the existing factories, the introduction of new machines �nd technology, the accelerated mechanisation and automation of production, and so on. . Academici an N. V. Melnikov notes that experience o f forecasting and practical planning i n the USSR suggests the following workable combinations : forecasts of scientific and technical progress and development of the branches of national economy are made for periods of 15 to 20 years, and forecasts of the use of natural resources for 30 years ahead ; general schemes for distribution of the productive forces of the USSR as a whole are compiled on the b asis of forecasts and current five-year planning for periods of 10 years ahead ; these general schemes h ave to be systema­ tically verified and, as the five-year plans are worked out, are extended t o cover the next step in time (five years) so that a ten-year perspective is maintained ; the drafting of five-year plans must be based not only on the current course of events, but also on long-term forecasts and general 1schemcs of the disit ribution of the productive for,ces. There are nearly a hundred methods used in forecasting. Broadly speaking, however, the most effective is the inte­ grated technique, which combines extrapolation, analogues and progressive trends, modelling, and computerised seek ­ iing and analysis of alternatives. This technique m1akes for reliable forecasts because it resembles the methods of e n­ gineering, which deal with the task in the most rational way, takinig info 1oonsiid eraition the safety fador and reserves and eliminating the weaker elements of construction. Tlhe int1egrated technique also ensures a deg,r ee of accu­ r,acy in for,ecaSits because it ailloWts for rnntingenoies. The forecasting of scientific and technical progress in the USSR is carried out by the State Committee for Science and Technology, the USSR Academy of Sciences, and in­ dividual ministries. The ministries, which answer for the state and further development of their pa1r1t icular industriies, ·, bear a special responsibility in forecasting science and technology. It is obviously impossible to manage an industry properly with­ out long-range irnformati1on about the needs for new ma-



ohinery and technology, the resour,ces likely to he and the trends of scientific and technical development in the industry over a foreseeable p eriod. This information allow s the ministries to conduct a unified and scientifically substan­ tiated technical policy and to replace obsolete machinery and technologies on a planned basis and in good time. The Sov;iet Union h as asis embleid 1an 1i mpr·e's sive store of forecasting experience. For example, the State Committee for Sci ence and Technology and the USSR Academy of Sciences in co-operation with ministries and departments and their corresponding institutes, have produced a forecast of the fuel-energy resources and fuel-energy balance of the USS R in two stages, the first, up to the year 1 980, and the second, up to the year 2000. There have also been forecasts of scientific pr.o gress (creati·on of new materials, prospects of chemicalisation, etc.) and forecasts for the development of secondary anid higher speci alised education for· the 1 970s. The Scientific Commission of the Academy of Sciences of the USSR and the State Committee for Science and Tech­ nology deal with the forecasting of scientific and technical progress. The institutes of ministries and departments are responsible for forecasting in the various industries. The general schemes of distribution of the productive forces are worked out by the appropriate Council of the USSR GOSPLAN. Forecasting on an all-Union scale, the all­ round study of forecasting needs and closer verification of forecasts have assumed great importance today. The experience of forecasting scientific and technological development aocumulated in other sooia11is:t count�ies, par­ ticularly the German D emooratic Republic, i1s wonth study ­ mg . Forecasting in the main scientific field s is conducted by the central working group for scientific research under the GDR Council of Ministers. The State Plan Commission fore­ casts the scientific and technological development of branch­ es of the national economy. Forecasts for the electronic and chemical industries, metallurgy, machine-tool building and other industries have, at the time of writing, b een worked out up to the year 1 980. Research groups at large enter-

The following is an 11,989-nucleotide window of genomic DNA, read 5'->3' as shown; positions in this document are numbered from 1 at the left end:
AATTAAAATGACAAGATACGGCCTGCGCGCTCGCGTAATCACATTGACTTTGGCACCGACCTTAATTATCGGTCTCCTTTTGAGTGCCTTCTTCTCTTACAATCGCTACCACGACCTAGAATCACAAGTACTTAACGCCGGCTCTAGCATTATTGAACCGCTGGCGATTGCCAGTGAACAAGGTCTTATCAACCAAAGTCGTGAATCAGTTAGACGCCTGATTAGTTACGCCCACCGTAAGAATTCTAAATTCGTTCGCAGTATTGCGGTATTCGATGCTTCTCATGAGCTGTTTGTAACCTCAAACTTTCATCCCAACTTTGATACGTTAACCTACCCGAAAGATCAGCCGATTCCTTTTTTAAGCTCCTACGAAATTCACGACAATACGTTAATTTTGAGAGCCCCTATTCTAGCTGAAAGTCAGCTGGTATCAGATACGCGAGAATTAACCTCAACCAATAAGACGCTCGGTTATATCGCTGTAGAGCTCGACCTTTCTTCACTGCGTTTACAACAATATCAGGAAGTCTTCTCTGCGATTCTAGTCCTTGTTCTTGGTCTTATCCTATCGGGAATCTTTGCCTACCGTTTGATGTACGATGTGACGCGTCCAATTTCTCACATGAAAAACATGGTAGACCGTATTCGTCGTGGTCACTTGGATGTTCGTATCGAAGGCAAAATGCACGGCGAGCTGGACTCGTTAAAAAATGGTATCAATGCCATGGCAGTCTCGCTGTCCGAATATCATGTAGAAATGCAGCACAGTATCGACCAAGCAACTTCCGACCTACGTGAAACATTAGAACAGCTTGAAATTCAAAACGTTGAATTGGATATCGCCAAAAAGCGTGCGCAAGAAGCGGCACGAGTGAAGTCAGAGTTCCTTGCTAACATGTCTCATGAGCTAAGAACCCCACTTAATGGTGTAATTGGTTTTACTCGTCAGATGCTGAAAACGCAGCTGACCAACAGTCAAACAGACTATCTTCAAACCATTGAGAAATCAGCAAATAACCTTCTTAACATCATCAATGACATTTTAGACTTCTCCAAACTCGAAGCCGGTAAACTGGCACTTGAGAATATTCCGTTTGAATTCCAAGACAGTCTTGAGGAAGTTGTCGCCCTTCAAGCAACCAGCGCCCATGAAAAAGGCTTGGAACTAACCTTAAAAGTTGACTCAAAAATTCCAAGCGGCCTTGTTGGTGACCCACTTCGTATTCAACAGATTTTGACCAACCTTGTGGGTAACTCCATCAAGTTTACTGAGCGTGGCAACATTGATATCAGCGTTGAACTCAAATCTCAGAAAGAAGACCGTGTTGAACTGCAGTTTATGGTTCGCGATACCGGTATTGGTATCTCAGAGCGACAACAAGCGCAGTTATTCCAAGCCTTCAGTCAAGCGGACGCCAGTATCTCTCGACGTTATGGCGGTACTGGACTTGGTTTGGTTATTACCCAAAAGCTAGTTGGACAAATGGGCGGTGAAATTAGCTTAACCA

prises, industrial complexes, amalgamations of people's enterprises co-operate with research institutes and universities in forecasting the development of industrial technology and the future design of certain specific articles. For example, at the Television Electronics Facto ry in Berlin forecasting is handled by the research and desi gn department, which has a staff of 1 ,000 scientists and special ­ ists (neairly ,one-:s,i:xith of the whole staff of the factory) . In 1 970 a detailed assessment had already b een made of how many and wha t groups of articles would be p roduced in ten years' time and the factory's development up to 1 980 is being forecast. The forecasters concentrate on the degree of mechanisation and automation likely to be achieved, the prospects of growth, and the educational and professional training of staff. In the GDR 1speci1al groups that 1include prominent scien ­ tists and specialists are set up to forecast particularly im­ portant and wide-ranging proj ects. These groups have no administraitive poweris and are not ,tied by any strii ct rou­ tine. It is their business to work out a scientifically ground­ ed forecast, or possibly several alternative forecasts. It is then the task of the planners and policy-makers to decide which of them is acceptable. Planning is also vital to the speeding up of scientific and technical .advance. The Soviet Union has a well-defined system of scientific and technological planning that has stood the test of prac ­ tice. It starts out from scientific and technical forecasts over long periods (in some cases up to the year 2000) . Then comes the state five-year plan of research and utilisation of scientific and technical advance in the national econ­ omy. Finally, yet another component of Soviet planning is the five-year and annual plans of research and development drawn up and passed by the ministries and departmen ts of the USSR and the Councils of Ministers of the Union re­ publics for the corresponding organisations and enterprises. An obj eotive economic criterion for aissesis1i ng the eff ec­ tiveness of neiw machines and